Byline: By Tim Lewis Western Mail
Injured soldiers returning from tours of duty in conflict zones like Iraq and Afghanistan are to be given priority treatment by the NHS.
As part of the new initiative, there will also be six specialist units - including one in Wales - to help veterans suffering from post traumatic stress disorder.
The joint plan between health officials and the Ministry of Defence will see the possibility of fast-tracked NHS treatment extended from the 170,000 war pensioners to all 4.8 million men and women who were once in the forces.
Making the announcement, Health Secretary Alan Johnson said, "Our service men and women do an outstanding job and we all owe them a debt of gratitude and a duty of care, particularly those who have developed health problems as a result of their military service."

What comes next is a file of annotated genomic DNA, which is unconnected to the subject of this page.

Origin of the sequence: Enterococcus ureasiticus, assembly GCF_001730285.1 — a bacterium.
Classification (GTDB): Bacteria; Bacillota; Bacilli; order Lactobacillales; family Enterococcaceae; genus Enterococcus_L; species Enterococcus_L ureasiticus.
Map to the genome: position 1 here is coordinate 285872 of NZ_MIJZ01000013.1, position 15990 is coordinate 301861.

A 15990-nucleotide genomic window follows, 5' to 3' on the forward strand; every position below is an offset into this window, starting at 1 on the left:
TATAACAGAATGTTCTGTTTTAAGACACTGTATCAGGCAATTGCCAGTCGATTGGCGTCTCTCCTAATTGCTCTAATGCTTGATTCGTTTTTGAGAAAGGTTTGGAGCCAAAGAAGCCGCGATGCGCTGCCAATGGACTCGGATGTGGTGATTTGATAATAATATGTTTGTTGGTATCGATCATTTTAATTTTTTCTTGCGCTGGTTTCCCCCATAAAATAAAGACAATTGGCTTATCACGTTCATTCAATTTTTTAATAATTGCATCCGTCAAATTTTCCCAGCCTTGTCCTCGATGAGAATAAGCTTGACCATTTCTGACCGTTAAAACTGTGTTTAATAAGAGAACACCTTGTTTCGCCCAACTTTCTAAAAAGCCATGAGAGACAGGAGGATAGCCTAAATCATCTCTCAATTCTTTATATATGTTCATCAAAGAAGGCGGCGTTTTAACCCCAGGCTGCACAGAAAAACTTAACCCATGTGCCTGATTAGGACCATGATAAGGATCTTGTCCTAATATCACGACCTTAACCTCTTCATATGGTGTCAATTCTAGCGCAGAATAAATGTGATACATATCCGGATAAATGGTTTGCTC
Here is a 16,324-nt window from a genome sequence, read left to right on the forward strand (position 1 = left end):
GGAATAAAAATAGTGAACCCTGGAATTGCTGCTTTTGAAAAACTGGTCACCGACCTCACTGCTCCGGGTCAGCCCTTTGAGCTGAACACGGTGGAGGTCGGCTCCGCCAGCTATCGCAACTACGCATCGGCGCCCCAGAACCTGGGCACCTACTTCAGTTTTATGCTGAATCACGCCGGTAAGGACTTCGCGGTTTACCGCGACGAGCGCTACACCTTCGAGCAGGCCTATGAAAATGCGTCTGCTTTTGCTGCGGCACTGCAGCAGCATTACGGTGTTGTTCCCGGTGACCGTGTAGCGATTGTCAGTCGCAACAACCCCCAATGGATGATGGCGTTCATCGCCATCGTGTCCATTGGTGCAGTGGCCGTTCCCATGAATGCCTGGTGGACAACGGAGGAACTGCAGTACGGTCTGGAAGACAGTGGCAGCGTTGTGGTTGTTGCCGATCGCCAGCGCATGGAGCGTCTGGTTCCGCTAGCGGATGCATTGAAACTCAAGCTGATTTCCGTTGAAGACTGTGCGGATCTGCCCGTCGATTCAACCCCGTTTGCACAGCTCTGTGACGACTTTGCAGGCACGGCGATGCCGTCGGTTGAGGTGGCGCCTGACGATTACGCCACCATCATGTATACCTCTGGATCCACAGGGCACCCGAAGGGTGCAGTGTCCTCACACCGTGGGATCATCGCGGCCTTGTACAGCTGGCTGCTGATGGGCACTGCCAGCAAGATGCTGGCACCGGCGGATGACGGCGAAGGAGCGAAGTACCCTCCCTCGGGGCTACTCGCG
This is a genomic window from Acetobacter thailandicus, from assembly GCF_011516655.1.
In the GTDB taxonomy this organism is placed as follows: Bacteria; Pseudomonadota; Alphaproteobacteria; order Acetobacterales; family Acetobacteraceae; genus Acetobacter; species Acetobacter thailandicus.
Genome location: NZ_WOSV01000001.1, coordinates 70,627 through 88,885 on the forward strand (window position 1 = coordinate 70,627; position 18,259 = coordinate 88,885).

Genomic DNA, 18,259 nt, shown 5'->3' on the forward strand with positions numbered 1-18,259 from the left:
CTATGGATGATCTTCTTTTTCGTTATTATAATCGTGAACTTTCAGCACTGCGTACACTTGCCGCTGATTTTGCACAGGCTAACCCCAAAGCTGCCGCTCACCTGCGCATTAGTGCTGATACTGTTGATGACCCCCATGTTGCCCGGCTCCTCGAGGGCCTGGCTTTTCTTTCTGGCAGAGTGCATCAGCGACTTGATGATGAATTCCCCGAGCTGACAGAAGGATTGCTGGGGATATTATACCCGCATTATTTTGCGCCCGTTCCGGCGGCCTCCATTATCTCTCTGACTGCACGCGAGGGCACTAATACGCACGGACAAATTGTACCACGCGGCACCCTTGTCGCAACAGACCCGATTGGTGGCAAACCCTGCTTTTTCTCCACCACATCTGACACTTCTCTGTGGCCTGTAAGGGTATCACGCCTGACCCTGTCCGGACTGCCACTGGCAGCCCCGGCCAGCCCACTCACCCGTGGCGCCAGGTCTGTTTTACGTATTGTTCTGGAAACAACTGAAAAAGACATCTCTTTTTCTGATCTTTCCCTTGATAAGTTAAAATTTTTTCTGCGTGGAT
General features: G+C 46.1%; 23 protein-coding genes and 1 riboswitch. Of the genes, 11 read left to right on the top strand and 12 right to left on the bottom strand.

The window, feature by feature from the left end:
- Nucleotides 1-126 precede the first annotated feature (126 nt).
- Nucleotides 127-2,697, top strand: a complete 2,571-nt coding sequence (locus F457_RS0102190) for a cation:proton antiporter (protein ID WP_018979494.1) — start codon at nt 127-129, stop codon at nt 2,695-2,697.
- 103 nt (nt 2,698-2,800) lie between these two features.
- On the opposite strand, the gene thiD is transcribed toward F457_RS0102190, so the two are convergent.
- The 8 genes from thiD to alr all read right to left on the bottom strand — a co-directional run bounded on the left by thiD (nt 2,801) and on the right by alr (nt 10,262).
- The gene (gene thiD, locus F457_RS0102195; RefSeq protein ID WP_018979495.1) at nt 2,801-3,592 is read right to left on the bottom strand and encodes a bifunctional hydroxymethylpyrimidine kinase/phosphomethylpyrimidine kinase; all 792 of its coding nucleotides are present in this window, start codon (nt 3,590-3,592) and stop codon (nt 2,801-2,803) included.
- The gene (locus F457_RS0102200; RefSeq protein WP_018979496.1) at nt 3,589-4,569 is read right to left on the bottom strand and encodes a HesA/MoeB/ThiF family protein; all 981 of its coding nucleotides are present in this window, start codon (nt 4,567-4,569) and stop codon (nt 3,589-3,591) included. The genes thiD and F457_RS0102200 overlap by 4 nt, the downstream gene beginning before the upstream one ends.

Veterans would theoretically be able to access priority treatment whenever their GPs diagnosed any form of illness related to their military service.
However, a Welsh Assembly Government spokeswoman explained that clinicians would then continue to decide on the priority for treatment based on patients' clinical needs - war veterans will not automatically go to the top of the waiting lists.
Meanwhile, the pilot scheme for a Veterans' Community-Based Mental Health Service will include a unit at Cardiff.
About 7% of all troops deployed in Afghanistan and Iraq have been diagnosed with mental health disorders.
Veterans Minister Derek Twigg said, "The new community health pilots will be staffed by qualified mental healthcare professionals who have an understanding of the military ethos and military operations, and an expertise in veterans' mental health.
"This will assist them in providing the best standard of care to our veterans."
Commodore Toby Elliott, chief executive of veteran welfare charity Combat Stress, welcomed the news and said, "We are delighted by this announcement and look forward to that promise being delivered to all veterans. …